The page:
I must have been imagining it. I was insecure. This was my problem. Not theirs.
I was new and I did not know my way. I asked questions. I asked so many questions. I asked the same question many times because (often, but not always) the answers changed depending on the circumstance. Because the answers fluctuated so much of the time the ground beneath my feet began to crumble. I was afraid to say anything, for fear of being wrong. So I looked for direction.
I was reprimanded and told I asked too many questions. I was not learning fast enough.I had to be told the same thing over and over (and over) again. I was berated in front of those I was just getting to know. I cowered. I accepted this truth. Because she was right. Nothing she said was a lie (except she definitely exaggerated about the number of times I asked the same trivial question, because I did remember that part).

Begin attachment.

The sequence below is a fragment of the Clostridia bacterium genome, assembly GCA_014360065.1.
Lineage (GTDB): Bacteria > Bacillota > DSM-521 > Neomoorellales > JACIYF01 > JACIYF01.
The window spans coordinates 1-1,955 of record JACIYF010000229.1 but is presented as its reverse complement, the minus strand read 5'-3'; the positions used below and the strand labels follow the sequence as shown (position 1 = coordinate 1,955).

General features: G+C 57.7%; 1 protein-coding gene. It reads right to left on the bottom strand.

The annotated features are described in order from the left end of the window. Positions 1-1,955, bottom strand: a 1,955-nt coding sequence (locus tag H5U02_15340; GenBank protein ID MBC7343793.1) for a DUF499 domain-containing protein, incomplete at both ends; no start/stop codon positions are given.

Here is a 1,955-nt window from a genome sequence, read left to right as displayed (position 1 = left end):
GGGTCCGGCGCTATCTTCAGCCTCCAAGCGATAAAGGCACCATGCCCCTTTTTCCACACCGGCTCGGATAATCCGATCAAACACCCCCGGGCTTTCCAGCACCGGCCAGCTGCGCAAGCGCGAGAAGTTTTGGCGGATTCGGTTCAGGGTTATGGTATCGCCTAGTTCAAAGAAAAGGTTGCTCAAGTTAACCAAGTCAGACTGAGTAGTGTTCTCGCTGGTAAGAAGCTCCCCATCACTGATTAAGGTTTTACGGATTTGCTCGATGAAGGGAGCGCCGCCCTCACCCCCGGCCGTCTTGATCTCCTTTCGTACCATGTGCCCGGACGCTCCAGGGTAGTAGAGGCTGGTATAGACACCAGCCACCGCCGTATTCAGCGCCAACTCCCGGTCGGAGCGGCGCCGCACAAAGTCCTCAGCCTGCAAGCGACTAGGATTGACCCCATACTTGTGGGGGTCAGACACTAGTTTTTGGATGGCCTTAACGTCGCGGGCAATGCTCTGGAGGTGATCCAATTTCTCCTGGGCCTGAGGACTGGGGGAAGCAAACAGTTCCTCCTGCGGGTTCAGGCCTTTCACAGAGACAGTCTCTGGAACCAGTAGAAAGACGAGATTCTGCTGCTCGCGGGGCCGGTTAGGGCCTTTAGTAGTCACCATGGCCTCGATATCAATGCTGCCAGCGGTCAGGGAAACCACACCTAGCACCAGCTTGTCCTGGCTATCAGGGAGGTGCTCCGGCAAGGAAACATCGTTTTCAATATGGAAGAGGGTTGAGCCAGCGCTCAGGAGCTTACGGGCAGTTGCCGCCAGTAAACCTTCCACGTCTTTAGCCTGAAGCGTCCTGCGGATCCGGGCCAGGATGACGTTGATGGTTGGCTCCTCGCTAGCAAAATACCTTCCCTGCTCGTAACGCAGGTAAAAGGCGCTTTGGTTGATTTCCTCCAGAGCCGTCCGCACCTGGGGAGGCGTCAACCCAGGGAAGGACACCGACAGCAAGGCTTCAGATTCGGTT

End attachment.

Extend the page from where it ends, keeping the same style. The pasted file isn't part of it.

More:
I was shattered and broken. I may have cried all the way home from school that day. All I remember is each time I spoke about my 'new truth' I could not contain my emotions. I have never, ever cried so much and so often. Ever.
Did you ever have the feeling people are talking about you (almost) literally behind your back? I had that feeling. A lot. Silence when I walked into a room. Silence when I was answering someone else's question (as if I was being tested and judged). I could feel it in the air. It was palpable. I felt like I was on the outside of the popular clique.
I thought the other girls treated me differently when the 'leader' was out of the room. They were warm and friendly. They invited conversation. I told myself I didn't have to be everyone's friend. Everyone does not have to like me. "Get over yourself, girl!" I told myself time and time (and time) again.